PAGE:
Bible Review 7:5, October 1991

Greek for Bible Readers

Getting at the meaning of words

By David Alan Black

Bible Review

In interpreting the words of the Greek New Testament we use several distinct, yet interdependent methods. These include lexical analysis (the meaning of words), syntactical analysis (the relationship of words to one another), structural analysis (the overall arrangement of the text), rhetorical analysis (the relationship of form and style to meaning) and tradition-critical analysis (the tradition behind and within the text). Each of these methods will be taken up in turn, beginning in this lesson with lexical analysis—more commonly known as word study.

There are three basic principles of word study. First, we must know the possible range of meanings of a word, which can be quite large in Greek. For example, hJmevra (heµmera, “day”) can be used for the interval between sunrise and sunset (Revelation 21:25), a 24-hour period (Matthew 6:34), a time of judgment (Hebrews 10:25), time in general (John 14:20) and even a court of law (1 Corinthians 4:3). The point is that a Greek word usually has several meanings, only one of which need be its semantic contribution to any particular passage.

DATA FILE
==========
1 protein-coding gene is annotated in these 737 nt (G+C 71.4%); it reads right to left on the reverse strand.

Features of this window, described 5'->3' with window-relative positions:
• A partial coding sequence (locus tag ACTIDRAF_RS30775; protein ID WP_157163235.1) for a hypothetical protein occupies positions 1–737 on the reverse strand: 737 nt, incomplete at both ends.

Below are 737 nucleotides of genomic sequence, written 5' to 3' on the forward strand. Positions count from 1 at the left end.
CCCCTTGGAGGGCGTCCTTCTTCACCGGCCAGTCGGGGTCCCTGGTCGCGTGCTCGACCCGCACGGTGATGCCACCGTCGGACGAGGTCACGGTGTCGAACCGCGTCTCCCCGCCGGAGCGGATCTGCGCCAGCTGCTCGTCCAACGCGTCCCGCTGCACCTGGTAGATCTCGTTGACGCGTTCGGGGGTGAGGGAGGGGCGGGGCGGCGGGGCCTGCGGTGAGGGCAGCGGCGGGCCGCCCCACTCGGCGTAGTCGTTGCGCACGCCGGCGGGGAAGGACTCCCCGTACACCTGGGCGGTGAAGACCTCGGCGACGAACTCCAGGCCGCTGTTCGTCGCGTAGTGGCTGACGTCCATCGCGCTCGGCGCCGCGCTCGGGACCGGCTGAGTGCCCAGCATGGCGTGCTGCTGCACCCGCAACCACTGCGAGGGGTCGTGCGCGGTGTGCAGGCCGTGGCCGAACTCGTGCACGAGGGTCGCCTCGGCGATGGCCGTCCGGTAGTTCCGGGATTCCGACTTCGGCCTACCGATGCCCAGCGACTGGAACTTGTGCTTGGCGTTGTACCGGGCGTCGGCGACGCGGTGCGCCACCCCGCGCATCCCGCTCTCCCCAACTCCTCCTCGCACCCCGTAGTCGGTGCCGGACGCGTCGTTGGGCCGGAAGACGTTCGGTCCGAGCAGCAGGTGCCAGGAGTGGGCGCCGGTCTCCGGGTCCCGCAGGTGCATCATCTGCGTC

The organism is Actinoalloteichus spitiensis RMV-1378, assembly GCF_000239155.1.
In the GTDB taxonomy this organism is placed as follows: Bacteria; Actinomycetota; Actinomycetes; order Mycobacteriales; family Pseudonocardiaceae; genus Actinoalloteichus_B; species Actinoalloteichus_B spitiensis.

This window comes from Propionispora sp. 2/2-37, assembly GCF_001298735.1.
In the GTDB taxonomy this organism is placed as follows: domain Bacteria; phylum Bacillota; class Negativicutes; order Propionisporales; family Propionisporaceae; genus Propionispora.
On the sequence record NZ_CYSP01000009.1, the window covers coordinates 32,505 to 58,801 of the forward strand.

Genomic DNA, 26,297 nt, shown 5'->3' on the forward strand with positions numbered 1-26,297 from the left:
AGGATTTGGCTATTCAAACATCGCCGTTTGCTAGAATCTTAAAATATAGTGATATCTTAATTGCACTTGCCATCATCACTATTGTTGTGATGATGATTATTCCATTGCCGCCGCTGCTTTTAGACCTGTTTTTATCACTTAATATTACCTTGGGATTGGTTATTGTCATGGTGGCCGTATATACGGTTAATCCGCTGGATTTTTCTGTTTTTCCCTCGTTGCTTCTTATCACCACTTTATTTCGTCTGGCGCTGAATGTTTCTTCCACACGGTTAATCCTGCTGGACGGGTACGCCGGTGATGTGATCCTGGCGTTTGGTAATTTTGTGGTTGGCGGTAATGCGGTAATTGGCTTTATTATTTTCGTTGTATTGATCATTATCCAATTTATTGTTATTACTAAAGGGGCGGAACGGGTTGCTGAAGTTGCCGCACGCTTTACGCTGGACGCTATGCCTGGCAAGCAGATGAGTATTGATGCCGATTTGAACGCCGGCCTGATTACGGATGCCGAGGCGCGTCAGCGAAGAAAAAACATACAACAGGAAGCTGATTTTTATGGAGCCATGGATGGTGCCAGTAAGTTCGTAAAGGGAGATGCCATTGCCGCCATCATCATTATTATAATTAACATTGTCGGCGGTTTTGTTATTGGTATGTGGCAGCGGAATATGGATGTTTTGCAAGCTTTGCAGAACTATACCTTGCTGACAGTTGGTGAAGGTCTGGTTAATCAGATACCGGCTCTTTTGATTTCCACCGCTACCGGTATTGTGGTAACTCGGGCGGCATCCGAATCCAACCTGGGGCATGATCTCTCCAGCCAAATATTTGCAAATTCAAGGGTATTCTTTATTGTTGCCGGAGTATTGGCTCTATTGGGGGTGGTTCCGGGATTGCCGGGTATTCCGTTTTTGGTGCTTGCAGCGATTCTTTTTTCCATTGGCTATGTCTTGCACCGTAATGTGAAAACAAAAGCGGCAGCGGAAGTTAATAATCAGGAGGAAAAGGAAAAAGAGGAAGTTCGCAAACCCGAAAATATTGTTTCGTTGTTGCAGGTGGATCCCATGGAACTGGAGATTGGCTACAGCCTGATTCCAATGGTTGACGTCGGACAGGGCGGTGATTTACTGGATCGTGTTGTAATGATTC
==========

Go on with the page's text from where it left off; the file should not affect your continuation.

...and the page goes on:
Our second principle is that words must always be studied in context. The possible meanings of Greek words (like English ones) are context-determined to a significant degree. Hence only when an entire text has been studied can the meanings of its component words be determined.

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